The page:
Los Angeles Herald | October 20, 1910.
The Castaic Oil company is down 1,700 feet with a wildcat well in Castaic canyon, six miles from any producing well. The well is west of Saugus in the northern end of Los Angeles county.
Try Castaic Canyon for Wildcat Well.
Bakersfield Californian | August 12, 1925.
W.W. Stabler is rigging up to start drilling his new wildcat well in Castaic canyon. He stated yesterday that he expected to get the drill started in about 10 days.
This test will be drilled near the Ridge route, about five miles north of Saugus, where Mr. Stabler has about 1,200 acres under lease. The well will be known as Jenkins No. 1.
According to field reports several test holes have been drilled in the canyon during the last 10 or 15 years, and all of them are said to have found oil or gas, or both. Their failure to obtain oil in paying quantities is attributed by Mr. Stabler to the fact that the drillers either didn’t have proper mechanical facilities or lacked experience.
Holes have been drilled there as deep as 3,300 feet, it is reported, and Mr. Stabler expects to go at least that deep.
Unforgettable Bee Thieves
Exploratory Oil Well at Castaic High School Site
Map from the Castaic High School Draft Environmental Impact Report (July 2012), showing the abandoned Devil’s Canyon No. 1 oil location. According to the DEIR, Devil’s Canyon No. 1 was drilled to 7,657 feet in 1946 and abandoned in 1947; it was a dry hole. It remains on the books of the ChevronTexaco Exploration & Production Co.

Conceptual Site Plan, Castaic High School
Conceptual site plan for Castaic High School, from the Castaic High School Draft Environmental Impact Report (July 2012).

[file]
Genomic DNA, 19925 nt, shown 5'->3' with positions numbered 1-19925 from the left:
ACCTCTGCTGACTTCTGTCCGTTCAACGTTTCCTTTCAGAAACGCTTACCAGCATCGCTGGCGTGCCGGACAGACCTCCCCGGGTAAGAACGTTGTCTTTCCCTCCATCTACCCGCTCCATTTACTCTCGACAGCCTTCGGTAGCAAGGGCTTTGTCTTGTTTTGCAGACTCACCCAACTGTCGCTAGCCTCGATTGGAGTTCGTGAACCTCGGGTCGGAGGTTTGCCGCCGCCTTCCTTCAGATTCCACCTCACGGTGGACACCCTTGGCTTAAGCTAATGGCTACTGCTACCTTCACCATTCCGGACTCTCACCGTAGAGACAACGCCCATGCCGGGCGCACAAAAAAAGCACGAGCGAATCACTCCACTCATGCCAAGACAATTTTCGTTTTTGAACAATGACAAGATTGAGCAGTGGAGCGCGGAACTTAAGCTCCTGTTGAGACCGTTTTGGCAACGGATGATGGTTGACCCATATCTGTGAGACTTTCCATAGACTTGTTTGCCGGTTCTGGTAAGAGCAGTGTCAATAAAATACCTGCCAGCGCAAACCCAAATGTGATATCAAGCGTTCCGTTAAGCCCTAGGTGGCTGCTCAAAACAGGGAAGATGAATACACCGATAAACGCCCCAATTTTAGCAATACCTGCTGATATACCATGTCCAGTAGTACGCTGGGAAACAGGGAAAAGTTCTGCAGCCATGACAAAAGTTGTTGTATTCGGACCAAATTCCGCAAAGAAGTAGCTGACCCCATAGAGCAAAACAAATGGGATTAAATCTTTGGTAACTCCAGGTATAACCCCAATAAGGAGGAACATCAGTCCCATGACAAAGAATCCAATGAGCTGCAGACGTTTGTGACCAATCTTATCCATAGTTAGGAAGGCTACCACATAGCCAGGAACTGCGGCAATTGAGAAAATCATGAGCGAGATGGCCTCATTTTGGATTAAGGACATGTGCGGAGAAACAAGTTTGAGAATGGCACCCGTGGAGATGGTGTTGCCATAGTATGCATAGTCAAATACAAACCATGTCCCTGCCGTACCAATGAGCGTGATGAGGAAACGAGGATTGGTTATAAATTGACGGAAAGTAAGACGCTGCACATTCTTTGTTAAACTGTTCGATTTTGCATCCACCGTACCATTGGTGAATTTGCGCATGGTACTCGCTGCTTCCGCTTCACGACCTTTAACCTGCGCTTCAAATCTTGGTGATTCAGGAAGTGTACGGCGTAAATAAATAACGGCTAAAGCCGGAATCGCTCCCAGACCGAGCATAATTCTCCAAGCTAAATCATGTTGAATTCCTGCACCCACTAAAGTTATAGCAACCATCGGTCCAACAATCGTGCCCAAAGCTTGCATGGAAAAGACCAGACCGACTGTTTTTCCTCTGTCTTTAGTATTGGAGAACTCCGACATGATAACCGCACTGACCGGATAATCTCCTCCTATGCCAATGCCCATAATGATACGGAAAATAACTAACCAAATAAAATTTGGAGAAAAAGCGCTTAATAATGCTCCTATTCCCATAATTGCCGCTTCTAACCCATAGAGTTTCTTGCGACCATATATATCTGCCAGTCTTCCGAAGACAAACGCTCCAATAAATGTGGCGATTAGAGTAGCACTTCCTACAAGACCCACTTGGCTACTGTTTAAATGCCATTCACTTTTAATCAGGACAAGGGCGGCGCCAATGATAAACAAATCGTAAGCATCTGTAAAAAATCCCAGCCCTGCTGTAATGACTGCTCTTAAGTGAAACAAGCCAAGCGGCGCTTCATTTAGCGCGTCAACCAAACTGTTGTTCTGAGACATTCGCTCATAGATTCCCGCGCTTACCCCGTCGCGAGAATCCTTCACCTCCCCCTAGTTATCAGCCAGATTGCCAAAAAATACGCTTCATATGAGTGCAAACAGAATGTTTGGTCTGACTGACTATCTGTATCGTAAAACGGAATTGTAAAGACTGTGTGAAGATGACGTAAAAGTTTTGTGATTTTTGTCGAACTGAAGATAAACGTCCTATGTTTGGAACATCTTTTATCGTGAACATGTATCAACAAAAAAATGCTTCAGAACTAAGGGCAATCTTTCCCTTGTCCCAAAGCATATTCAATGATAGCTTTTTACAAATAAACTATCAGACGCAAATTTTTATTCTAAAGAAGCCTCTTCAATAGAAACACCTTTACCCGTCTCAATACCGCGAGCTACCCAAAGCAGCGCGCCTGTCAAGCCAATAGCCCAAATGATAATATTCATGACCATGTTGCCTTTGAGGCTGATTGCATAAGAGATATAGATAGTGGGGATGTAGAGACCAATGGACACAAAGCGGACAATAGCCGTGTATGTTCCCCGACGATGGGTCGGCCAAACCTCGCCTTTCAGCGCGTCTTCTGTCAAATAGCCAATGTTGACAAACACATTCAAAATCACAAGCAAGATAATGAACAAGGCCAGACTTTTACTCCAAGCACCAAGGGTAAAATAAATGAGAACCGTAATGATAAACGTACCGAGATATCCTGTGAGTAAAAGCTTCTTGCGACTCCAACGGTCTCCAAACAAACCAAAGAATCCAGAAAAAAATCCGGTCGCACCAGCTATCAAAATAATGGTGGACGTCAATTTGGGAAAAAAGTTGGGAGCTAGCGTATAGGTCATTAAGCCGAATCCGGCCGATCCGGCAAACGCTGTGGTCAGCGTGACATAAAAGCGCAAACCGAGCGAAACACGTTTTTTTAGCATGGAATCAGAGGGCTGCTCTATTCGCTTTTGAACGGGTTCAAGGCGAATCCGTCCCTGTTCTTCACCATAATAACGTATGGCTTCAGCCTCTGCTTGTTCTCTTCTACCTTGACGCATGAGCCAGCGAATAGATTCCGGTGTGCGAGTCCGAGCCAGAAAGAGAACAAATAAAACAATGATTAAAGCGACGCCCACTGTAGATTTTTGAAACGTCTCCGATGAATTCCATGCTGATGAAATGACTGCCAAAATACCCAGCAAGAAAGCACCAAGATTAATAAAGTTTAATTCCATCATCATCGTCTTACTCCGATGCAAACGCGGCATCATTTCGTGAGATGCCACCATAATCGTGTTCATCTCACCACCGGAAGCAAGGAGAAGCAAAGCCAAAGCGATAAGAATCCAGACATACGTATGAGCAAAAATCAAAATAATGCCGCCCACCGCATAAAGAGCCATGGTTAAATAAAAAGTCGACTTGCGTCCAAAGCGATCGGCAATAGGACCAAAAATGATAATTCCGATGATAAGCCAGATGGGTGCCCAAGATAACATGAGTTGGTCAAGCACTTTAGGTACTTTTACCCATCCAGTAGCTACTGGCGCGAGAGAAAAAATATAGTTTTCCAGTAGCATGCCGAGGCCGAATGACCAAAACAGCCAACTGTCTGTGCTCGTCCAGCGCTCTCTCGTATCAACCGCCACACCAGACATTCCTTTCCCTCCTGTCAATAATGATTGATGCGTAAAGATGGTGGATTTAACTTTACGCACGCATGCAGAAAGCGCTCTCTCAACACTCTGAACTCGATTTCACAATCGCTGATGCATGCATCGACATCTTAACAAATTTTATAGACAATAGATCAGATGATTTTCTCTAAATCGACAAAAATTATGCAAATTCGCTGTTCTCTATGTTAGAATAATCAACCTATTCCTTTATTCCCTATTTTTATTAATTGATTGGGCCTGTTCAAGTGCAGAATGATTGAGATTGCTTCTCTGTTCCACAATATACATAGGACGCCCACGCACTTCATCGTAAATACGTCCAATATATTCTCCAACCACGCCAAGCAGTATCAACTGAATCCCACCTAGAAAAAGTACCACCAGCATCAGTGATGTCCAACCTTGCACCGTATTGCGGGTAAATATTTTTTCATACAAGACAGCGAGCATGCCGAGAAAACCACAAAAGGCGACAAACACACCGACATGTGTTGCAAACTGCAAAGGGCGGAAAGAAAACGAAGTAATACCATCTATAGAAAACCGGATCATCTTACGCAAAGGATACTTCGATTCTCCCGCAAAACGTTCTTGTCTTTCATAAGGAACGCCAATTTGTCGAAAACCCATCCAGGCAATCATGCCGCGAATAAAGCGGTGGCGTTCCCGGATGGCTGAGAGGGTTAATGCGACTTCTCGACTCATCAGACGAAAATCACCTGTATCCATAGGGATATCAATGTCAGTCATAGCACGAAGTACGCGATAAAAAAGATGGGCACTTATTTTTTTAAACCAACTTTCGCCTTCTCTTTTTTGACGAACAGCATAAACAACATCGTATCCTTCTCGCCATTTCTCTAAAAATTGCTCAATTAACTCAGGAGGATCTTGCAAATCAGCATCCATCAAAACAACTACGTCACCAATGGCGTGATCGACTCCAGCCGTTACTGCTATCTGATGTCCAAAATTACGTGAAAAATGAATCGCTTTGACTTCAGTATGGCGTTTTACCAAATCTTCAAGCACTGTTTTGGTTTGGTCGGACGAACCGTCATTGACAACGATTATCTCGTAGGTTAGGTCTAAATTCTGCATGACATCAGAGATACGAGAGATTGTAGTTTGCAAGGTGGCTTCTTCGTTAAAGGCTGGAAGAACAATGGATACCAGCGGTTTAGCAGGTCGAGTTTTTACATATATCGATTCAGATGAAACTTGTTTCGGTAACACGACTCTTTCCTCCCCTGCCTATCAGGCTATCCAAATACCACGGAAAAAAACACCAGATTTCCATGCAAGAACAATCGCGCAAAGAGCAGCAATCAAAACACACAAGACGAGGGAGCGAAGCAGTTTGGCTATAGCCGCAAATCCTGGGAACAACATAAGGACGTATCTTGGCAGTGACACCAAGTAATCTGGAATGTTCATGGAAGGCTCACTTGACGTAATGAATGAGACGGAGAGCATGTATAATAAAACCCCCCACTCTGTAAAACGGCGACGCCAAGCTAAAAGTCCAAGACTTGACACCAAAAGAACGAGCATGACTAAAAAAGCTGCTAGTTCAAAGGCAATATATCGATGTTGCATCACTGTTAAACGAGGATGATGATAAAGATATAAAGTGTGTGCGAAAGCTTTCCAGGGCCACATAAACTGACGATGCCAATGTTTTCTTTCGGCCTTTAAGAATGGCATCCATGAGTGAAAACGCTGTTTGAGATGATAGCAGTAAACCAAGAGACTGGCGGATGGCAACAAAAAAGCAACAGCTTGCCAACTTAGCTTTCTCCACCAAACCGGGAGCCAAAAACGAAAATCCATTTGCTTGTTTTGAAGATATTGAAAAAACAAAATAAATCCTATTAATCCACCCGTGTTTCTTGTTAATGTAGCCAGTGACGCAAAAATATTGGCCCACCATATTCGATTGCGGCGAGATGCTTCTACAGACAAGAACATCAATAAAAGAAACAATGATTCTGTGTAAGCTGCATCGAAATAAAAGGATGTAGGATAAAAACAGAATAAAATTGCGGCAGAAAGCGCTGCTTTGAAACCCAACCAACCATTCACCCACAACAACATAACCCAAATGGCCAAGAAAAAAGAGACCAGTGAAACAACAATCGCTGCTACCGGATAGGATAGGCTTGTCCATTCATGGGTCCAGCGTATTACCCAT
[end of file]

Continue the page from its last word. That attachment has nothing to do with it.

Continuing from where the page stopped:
Jackson & Winkler Homesteads
Boundaries of the Francis C. Jackson and Norman C. Winkler homesteads in Romero Canyon, superimposed over a 2017 Google Maps image of the William S. Hart Union High School District’s freshly graded Castaic High School site.
Francis C. Jackson (light blue on map) was granted two patents to 200 acres of land on April 17, 1922, under the Homestead Act of 1862 as follows: the northwest quarter of Section 27 of Township 5 North, Range 17 West, constituting 160 acres (the bigger square); and the northeast quarter of the northeast quarter of Section 28 of Township 5 North, Range 17 West, constituting 40 acres. (A section is 640 acres.) The federal government retained oil and gas rights.
Norman C. Winkler (light orange on map) was granted a patent to 160 acres of land on Dec. 18, 1922, under the Homestead Act of 1862 as follows: the southwest quarter of Section 22 of Township 5 North, Range 17 West. (The government did not retain oil and gas rights.) A chicken rancher, Winkler had filed for a stock-raising patent in 1916 and then filed a homestead entry on Aug. 9, 1920. He built his home(s) on this parcel and patented nine additional parcels farther up Romero Canyon for his livestock operation.

Built in 1962, this was the second cabin on the land in Romero Canyon homesteaded in the early 1920s by Norman C. Winkler. It burned to the ground in the 2,183 acre Castaic fire of Aug. 27, 2001.
Patent notice filed in 1922 by Norman C. Winkler, homesteader in Romero Canyon.
Homesteaders had five years to “prove up” their claims with a dwelling and crops or livestock. Winkler filed on the property in 1920, built a cabin in 1921, planted trees and raised chickens. By this notice Winkler was saying he would complete all of the homestead requirements within another three years (1925).
The patent filing was witnessed by some of Castaic’s prominent early citizens, namely Lee Romero and Robert Sloan. The notice ran in The Newhall Signal on Jan. 12, 1922.
Residents of the Newhall-Saugus Area (Santa Clarita Valley) voted April 24, 1962, to connect to the State Water Project, necessitating the formation of the Upper Santa Clara Valley Water Agency to wholesale the water to the local water retailers. The entity was renamed Castaic Lake Water Agency in 1970 as plans were in the works to build a reservoir to hold the water in Castaic. Construction on the dam started in 1967 and was completed in April 1972. The Castaic Reservoir, colloquially known as Castaic Lake — not to be confused with the original, natural Castaic (aka Castac) Lake in Lebec — opened for recreational use in phases: the afterbay (lower lake) on May 22, followed by the upper (main) lake on June 26. (Note: A date of June 3 was previously recorded for the opening of Castaic Lake, but nothing actually happened on that date.)